Owners of UK beauty spot complain that ‘culturally diverse’ tourists don’t know to treat countryside

Helen Coffey
·2-min read
<p> The beach at Durdle Door was crowded  over the summer</p> (Andrew Matthews/PA Wire)

The beach at Durdle Door was crowded over the summer

(Andrew Matthews/PA Wire)

The owners of a landmark attraction on the Dorset coast have blamed “culturally diverse” tourists for “degrading” the beauty spot last summer and have called for a new countryside code to be introduced ahead of lockdown lifting in April.

The Lulworth Estate owns Durdle Door, a natural limestone arch on the Jurassic Coast, which is one of the county’s most famous attractions.

After the lifting of the first lockdown, the estate claims the area was overwhelmed with daytrippers from outside Dorset whose behaviour caused “environmental degradation that has never been experienced”.

In a letter to the Government Petitions Committee, the estate pointed the finger at “the younger and more geographically and culturally diverse cohort” for leaving behind tonnes of rubbish that took weeks to clean up, including human faeces.

“These visitors were mainly on day visits from cities, not travelling a short distance but sometimes driving four or five hours for a day out at the beach. With no foreign holidays, whole cities decamped into rural Britain,” reads the letter, reports the Times.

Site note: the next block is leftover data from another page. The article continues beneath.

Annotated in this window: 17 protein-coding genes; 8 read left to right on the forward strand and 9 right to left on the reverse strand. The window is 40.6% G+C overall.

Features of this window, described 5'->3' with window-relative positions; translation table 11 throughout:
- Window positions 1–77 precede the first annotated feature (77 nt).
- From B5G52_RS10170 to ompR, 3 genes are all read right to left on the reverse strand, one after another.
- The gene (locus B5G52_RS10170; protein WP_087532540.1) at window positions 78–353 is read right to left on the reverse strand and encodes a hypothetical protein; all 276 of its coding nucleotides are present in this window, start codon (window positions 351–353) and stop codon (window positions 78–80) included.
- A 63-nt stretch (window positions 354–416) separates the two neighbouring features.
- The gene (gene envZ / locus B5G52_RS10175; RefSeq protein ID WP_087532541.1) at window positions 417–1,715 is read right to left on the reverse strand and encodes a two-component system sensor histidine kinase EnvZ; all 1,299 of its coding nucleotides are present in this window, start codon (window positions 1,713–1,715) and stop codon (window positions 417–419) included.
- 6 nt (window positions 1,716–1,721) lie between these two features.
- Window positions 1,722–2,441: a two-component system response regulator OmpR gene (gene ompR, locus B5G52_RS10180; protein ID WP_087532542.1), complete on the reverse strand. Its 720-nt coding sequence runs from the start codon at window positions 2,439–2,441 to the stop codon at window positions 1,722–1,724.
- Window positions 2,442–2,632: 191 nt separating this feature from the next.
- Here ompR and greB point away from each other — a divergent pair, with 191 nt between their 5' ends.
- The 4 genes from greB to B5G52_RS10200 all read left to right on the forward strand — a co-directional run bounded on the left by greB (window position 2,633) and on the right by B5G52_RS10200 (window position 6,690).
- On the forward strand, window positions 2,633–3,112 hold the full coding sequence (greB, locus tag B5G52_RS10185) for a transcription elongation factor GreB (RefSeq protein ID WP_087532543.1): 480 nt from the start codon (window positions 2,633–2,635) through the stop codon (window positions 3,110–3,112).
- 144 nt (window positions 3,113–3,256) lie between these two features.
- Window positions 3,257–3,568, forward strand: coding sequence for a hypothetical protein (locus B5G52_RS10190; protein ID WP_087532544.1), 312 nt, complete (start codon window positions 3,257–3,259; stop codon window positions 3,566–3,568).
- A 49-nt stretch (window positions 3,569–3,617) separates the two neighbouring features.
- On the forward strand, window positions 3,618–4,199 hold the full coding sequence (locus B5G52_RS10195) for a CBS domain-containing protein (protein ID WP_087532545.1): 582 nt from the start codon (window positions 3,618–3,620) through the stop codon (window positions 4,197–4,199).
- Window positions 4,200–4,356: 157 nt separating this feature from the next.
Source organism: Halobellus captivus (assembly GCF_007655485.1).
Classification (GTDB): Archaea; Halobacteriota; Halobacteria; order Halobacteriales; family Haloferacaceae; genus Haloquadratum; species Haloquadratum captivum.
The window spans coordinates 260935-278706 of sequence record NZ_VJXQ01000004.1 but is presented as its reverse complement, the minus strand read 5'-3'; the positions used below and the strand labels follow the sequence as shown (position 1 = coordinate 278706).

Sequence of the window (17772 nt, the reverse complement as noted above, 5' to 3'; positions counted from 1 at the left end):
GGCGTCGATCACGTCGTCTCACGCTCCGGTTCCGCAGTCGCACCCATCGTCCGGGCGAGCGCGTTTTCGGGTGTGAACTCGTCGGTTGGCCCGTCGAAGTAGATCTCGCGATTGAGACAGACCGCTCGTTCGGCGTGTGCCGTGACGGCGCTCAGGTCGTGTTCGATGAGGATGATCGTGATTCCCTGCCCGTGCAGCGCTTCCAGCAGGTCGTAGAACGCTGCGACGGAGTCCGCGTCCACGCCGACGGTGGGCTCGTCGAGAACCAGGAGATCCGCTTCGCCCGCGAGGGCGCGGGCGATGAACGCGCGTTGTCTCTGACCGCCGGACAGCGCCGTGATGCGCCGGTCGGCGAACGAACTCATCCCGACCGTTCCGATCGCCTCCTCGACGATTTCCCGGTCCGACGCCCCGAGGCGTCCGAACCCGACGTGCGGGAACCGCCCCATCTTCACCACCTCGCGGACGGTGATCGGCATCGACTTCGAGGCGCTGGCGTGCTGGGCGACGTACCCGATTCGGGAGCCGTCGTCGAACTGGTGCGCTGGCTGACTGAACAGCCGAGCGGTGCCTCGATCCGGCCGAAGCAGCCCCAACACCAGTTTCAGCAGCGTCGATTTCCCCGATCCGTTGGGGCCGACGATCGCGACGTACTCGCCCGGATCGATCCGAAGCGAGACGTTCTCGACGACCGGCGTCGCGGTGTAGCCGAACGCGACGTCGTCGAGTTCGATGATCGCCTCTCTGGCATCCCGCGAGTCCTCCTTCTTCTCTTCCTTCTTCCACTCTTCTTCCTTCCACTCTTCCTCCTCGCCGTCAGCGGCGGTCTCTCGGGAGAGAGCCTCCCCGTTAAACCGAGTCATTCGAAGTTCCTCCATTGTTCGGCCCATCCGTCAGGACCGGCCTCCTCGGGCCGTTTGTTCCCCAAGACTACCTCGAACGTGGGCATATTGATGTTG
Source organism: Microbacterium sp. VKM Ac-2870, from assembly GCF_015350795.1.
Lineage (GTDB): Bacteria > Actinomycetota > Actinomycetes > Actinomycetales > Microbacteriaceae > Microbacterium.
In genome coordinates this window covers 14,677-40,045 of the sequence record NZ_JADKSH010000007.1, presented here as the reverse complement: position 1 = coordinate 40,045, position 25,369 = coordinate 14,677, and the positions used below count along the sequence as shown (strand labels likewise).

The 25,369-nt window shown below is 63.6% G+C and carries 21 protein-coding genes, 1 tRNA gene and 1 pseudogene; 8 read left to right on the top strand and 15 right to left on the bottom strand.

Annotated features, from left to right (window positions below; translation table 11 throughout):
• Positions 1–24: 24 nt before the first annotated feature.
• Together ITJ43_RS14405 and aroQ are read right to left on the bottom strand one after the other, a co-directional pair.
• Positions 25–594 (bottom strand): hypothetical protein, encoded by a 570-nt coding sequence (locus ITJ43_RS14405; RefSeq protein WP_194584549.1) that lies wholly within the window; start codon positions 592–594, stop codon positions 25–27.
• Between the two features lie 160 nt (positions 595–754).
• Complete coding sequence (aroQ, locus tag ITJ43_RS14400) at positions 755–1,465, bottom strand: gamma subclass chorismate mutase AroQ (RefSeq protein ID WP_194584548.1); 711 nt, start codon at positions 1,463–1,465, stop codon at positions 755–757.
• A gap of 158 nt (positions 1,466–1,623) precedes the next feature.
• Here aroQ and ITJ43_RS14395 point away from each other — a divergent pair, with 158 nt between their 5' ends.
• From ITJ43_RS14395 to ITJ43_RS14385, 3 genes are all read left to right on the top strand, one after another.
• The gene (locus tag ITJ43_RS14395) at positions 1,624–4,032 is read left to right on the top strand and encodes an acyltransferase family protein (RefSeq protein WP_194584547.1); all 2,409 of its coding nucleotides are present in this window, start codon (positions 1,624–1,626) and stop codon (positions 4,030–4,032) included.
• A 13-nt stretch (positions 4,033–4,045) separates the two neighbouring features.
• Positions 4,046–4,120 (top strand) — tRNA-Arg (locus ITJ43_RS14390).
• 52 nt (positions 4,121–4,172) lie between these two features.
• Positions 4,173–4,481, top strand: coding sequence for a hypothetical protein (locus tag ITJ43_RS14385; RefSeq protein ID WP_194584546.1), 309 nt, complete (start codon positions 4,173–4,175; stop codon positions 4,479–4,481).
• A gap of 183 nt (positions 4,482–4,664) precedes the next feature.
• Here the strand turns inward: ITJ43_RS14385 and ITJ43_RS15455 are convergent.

Watch: First travellers released from UK hotel quarantine

Visitors in the summer were also guilty of lighting fires, writing graffiti and fly camping, it says.

“We earnestly do not want a repeat of this for the upcoming spring and summer as delicate environments cannot sustain the level of degradation they received in 2020,” said the estate.

It claimed that many of the daytrippers who would normally have gone abroad on holiday were clearly not familiar with the “leave no trace” culture of visiting the British countryside.

Dorset's police chief has warned that those try to enter the county while the “stay local” messaging remains in place will be turned away.

“We are asking people please to stay local, we don't expect people to travel into Dorset and we will be putting on patrols to monitor any travel, turning people around when they come into the county and giving people fines,” said chief constable James Vaughan.

“It should be really quite clear now that it's not appropriate to travel.

“I can see why people would be tempted to sneak to the beach, but we are not going to tolerate it, the public have asked us to be firmer with restriction breaches, as have the government.”

Roadblocks will be set up on the Dorset border and incoming vehicles asked why their journey is essential.

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